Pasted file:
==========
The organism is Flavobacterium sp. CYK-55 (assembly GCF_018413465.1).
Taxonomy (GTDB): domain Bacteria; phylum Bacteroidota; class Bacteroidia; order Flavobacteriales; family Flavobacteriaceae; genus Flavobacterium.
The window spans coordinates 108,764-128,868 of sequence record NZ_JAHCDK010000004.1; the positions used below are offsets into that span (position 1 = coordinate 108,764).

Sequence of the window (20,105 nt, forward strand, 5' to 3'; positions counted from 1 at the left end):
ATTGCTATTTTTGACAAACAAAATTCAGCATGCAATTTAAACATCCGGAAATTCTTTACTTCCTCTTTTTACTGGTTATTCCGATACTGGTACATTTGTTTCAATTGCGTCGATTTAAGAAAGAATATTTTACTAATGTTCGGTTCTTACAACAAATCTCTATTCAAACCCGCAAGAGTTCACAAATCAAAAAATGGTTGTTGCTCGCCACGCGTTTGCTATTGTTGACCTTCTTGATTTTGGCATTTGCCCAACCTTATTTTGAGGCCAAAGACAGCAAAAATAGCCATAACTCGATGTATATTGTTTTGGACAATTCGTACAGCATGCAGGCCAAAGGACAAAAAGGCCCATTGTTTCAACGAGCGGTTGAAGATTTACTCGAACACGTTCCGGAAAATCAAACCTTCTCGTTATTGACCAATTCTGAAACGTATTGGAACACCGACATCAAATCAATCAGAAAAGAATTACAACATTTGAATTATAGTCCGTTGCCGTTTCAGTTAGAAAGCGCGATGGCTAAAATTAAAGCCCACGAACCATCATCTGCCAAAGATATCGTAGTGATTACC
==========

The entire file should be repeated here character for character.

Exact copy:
The organism is Flavobacterium sp. CYK-55 (assembly GCF_018413465.1).
Taxonomy (GTDB): domain Bacteria; phylum Bacteroidota; class Bacteroidia; order Flavobacteriales; family Flavobacteriaceae; genus Flavobacterium.
The window spans coordinates 108,764-128,868 of sequence record NZ_JAHCDK010000004.1; the positions used below are offsets into that span (position 1 = coordinate 108,764).

Sequence of the window (20,105 nt, forward strand, 5' to 3'; positions counted from 1 at the left end):
ATTGCTATTTTTGACAAACAAAATTCAGCATGCAATTTAAACATCCGGAAATTCTTTACTTCCTCTTTTTACTGGTTATTCCGATACTGGTACATTTGTTTCAATTGCGTCGATTTAAGAAAGAATATTTTACTAATGTTCGGTTCTTACAACAAATCTCTATTCAAACCCGCAAGAGTTCACAAATCAAAAAATGGTTGTTGCTCGCCACGCGTTTGCTATTGTTGACCTTCTTGATTTTGGCATTTGCCCAACCTTATTTTGAGGCCAAAGACAGCAAAAATAGCCATAACTCGATGTATATTGTTTTGGACAATTCGTACAGCATGCAGGCCAAAGGACAAAAAGGCCCATTGTTTCAACGAGCGGTTGAAGATTTACTCGAACACGTTCCGGAAAATCAAACCTTCTCGTTATTGACCAATTCTGAAACGTATTGGAACACCGACATCAAATCAATCAGAAAAGAATTACAACATTTGAATTATAGTCCGTTGCCGTTTCAGTTAGAAAGCGCGATGGCTAAAATTAAAGCCCACGAACCATCATCTGCCAAAGATATCGTAGTGATTACC